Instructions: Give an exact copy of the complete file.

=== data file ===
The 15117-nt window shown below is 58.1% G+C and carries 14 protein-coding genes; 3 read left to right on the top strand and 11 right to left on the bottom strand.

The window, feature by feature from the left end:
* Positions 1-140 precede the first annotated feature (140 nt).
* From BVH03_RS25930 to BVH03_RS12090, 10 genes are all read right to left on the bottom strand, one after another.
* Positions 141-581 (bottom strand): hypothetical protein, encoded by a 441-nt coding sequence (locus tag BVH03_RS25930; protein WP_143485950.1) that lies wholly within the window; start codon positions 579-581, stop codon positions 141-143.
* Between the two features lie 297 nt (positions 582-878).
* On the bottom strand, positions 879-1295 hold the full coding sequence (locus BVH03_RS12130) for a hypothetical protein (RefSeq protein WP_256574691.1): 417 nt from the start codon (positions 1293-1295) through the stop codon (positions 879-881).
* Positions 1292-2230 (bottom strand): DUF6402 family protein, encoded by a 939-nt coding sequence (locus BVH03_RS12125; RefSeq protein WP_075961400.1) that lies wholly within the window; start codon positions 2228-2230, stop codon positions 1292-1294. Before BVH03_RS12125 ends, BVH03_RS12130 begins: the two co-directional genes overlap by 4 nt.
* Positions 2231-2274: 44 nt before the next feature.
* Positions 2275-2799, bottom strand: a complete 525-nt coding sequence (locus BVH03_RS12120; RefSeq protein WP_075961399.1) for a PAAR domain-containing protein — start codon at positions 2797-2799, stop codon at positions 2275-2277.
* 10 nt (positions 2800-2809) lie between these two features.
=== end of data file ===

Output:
The 15117-nt window shown below is 58.1% G+C and carries 14 protein-coding genes; 3 read left to right on the top strand and 11 right to left on the bottom strand.

The window, feature by feature from the left end:
* Positions 1-140 precede the first annotated feature (140 nt).
* From BVH03_RS25930 to BVH03_RS12090, 10 genes are all read right to left on the bottom strand, one after another.
* Positions 141-581 (bottom strand): hypothetical protein, encoded by a 441-nt coding sequence (locus tag BVH03_RS25930; protein WP_143485950.1) that lies wholly within the window; start codon positions 579-581, stop codon positions 141-143.
* Between the two features lie 297 nt (positions 582-878).
* On the bottom strand, positions 879-1295 hold the full coding sequence (locus BVH03_RS12130) for a hypothetical protein (RefSeq protein WP_256574691.1): 417 nt from the start codon (positions 1293-1295) through the stop codon (positions 879-881).
* Positions 1292-2230 (bottom strand): DUF6402 family protein, encoded by a 939-nt coding sequence (locus BVH03_RS12125; RefSeq protein WP_075961400.1) that lies wholly within the window; start codon positions 2228-2230, stop codon positions 1292-1294. Before BVH03_RS12125 ends, BVH03_RS12130 begins: the two co-directional genes overlap by 4 nt.
* Positions 2231-2274: 44 nt before the next feature.
* Positions 2275-2799, bottom strand: a complete 525-nt coding sequence (locus BVH03_RS12120; RefSeq protein WP_075961399.1) for a PAAR domain-containing protein — start codon at positions 2797-2799, stop codon at positions 2275-2277.
* 10 nt (positions 2800-2809) lie between these two features.